The University of Michigan’s Arts Initiative continued to explore new models for students, faculty and staff to work across disciplines. Demonstration projects like Michigan Culture Corps encourage students across campus — from engineering to political science — to apply their unique talents to cultural organizations. The outreach program recruited first-generation students, community college transfers and Bachelor of Arts or Bachelor of Science candidates who are not arts majors to pursue paid arts internships as part of their academic experience.
The annual Michigan Road Scholars Tour resumed this year after a two-year pause during the COVID-19 pandemic. From May 2–6, 2022, 16 faculty members from the Ann Arbor, Dearborn and Flint campuses visited stops in Lansing, Grand Rapids, Muskegon, Traverse City, Pellston, Sault Ste. Marie, Brimley, Midland, Warren and Detroit. They heard directly from community members and discussed a wide range of topics, including equitable development, educational needs on tribal lands, the problem of homelessness and more.
Despite the challenges of a global pandemic and nationwide racial unrest, U-M’s Year Five Diversity, Equity and Inclusion Progress Report charted milestones of institutional success in DEI skill building, new policies and processes, new and expanded DEI community support, accessibility and affordability. FY 2022 marked the conclusion of the university’s initial DEI Five-Year Strategic Plan, known as DEI 1.0, and the beginning of a yearlong evaluation process in which central and unit-level content and actions from DEI 1.0 will serve as a base of planning for DEI 2.0, which will launch in fall 2023.
The University of Michigan is one of four Michigan universities receiving $18.5 million in federal funds to collect and analyze genomic data to address emerging infectious disease threats and the state’s ability to respond to those threats. U-M will use the funding to increase sequencing capacity in the state starting with SARS-CoV-2 and then other diseases with the potential for broad community spread. In addition to these efforts, U-M’s Biosciences Initiative is awarding $13.8 million over five years to the new Michigan Center for Infectious Disease Threats, to allow researchers to work across disciplines on infectious disease preparedness and response.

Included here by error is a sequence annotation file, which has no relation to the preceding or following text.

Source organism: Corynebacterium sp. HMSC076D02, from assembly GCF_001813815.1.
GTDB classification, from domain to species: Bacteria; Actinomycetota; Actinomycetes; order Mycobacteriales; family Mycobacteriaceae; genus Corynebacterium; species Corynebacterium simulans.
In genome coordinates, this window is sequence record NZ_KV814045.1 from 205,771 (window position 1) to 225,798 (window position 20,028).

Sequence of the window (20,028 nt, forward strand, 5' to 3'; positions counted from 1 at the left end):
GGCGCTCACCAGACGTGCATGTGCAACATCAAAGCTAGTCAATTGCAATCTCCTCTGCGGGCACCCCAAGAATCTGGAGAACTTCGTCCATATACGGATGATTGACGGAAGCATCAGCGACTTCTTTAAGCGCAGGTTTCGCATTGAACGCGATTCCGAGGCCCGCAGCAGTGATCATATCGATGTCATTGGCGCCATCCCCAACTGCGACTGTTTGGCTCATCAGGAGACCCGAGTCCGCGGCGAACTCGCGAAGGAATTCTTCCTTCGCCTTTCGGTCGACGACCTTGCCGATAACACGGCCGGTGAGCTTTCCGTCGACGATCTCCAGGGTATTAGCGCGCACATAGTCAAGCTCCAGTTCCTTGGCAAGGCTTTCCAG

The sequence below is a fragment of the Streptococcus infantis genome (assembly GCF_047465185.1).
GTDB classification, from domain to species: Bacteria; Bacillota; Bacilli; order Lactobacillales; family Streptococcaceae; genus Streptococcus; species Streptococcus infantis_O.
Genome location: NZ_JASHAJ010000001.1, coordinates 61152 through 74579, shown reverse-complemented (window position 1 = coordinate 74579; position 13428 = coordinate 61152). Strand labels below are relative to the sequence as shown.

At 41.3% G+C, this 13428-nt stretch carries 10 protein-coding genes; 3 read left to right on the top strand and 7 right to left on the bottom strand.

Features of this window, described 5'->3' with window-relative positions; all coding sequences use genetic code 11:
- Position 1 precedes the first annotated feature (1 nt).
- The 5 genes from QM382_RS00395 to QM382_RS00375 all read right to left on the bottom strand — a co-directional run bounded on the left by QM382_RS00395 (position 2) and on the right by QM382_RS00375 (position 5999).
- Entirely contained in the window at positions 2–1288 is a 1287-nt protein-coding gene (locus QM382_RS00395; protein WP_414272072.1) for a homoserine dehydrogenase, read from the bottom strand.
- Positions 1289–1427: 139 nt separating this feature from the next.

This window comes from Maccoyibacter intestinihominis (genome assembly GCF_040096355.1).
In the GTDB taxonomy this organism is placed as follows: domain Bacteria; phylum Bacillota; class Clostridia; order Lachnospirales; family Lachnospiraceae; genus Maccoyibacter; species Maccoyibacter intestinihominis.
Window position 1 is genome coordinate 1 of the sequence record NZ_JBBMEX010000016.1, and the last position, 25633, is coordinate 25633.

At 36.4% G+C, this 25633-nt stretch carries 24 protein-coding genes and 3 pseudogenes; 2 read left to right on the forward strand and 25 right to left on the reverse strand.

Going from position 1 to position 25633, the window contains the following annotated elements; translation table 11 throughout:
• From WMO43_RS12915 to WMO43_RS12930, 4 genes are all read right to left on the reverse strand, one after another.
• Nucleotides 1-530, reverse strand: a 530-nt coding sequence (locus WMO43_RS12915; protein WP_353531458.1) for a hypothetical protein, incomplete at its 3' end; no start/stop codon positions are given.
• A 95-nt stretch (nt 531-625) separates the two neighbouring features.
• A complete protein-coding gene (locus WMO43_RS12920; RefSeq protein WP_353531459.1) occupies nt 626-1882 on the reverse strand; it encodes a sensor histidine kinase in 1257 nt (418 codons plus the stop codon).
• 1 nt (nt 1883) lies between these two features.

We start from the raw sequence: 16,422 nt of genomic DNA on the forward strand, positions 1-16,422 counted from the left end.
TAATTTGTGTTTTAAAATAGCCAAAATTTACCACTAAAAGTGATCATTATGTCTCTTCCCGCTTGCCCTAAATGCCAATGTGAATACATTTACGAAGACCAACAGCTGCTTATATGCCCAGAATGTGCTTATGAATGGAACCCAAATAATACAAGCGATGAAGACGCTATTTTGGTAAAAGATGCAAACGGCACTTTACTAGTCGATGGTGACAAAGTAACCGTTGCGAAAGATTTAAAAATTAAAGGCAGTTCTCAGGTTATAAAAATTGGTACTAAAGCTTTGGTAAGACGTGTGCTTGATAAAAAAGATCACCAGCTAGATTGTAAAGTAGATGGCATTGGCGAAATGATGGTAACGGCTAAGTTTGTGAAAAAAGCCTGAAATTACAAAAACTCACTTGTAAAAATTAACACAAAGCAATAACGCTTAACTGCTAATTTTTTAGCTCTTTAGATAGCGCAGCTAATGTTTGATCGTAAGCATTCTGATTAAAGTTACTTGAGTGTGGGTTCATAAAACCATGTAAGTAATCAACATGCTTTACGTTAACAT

The new Pinkert Healthcare Accelerator at the Stephen M. Ross School of Business aims to help students develop and launch their creative ideas for addressing major challenges in health care. Managed by Ross’ Zell Lurie Institute, the Pinkert Healthcare Accelerator adds to the extensive world-class health care and entrepreneurial offerings available to Ross and U-M students. The accelerator provides student teams with grant seed funding; expert mentorship from U-M faculty, staff and alumni; and advice from a board of leaders in health care entrepreneurship and investing.
The largest concussion and repetitive head impact study in history, co-led by the University of Michigan, has received a $42.65 million award to launch the next phase of the landmark research project. The NCAA-U.S. Department of Defense Concussion Assessment, Research and Education Consortium was awarded $25 million by the U.S. Army Medical Research and Development Command, with an additional $10 million coming from the NCAA and $7.65 million from the Defense Health Agency, to investigate the long-term effects of head impact exposure and concussion/mild traumatic brain injury in NCAA student-athletes and military service members.
U-M was awarded a five-year, $53 million renewal from the federal government to continue and expand the Cooperative Institute for Great Lakes Research (CIGLR) to help conserve and manage the region’s natural resources. In addition to this funding, researchers at U-M and Michigan State University have also been awarded $5.4 million from the National Oceanic and Atmospheric Administration to continue their study of climate change and variability risks in the larger Great Lakes region for the next five years. Funding for the Great Lakes Integrated Sciences and Assessments, known as GLISA, will be granted through the federal agency’s Climate Program Office.
A $1.44 million National Science Foundation award will help UM-Dearborn create a STEM Scholars program to bridge a gap in science fields among low-income, high-talent students. The program began its first cohort in fall 2022. Scholars must be Pell-eligible and have a minimum 3.0 high school GPA, placement into campus’ Calculus I or higher, and a major in a STEM-focused program. Students who are accepted into the STEM Scholars program will be awarded grants and scholarships toward tuition and fees for four academic years as long as they remain in one of the selected STEM majors and maintain a 2.5 GPA. This means that, through a combination of the NSF-funded grant and other federal and institutional grant funding, they can essentially earn a STEM undergraduate degree for free.
A building designed for teaching, collaborating and inspiring innovators is being built on the UM-Flint campus near the William S. White Building. The U.S. Economic Development Administration awarded a $3.8 million CARES Act Recovery Assistance grant to build the Innovation and Technology Center. The grant will be matched with $4.9 million in additional funds from university donors. This new center will provide a base for the Flint campus’s College of Innovation and Technology, which launched in fall 2021, welcoming students who are pursuing degrees in digital manufacturing technology, information technology and informatics, and cybersecurity.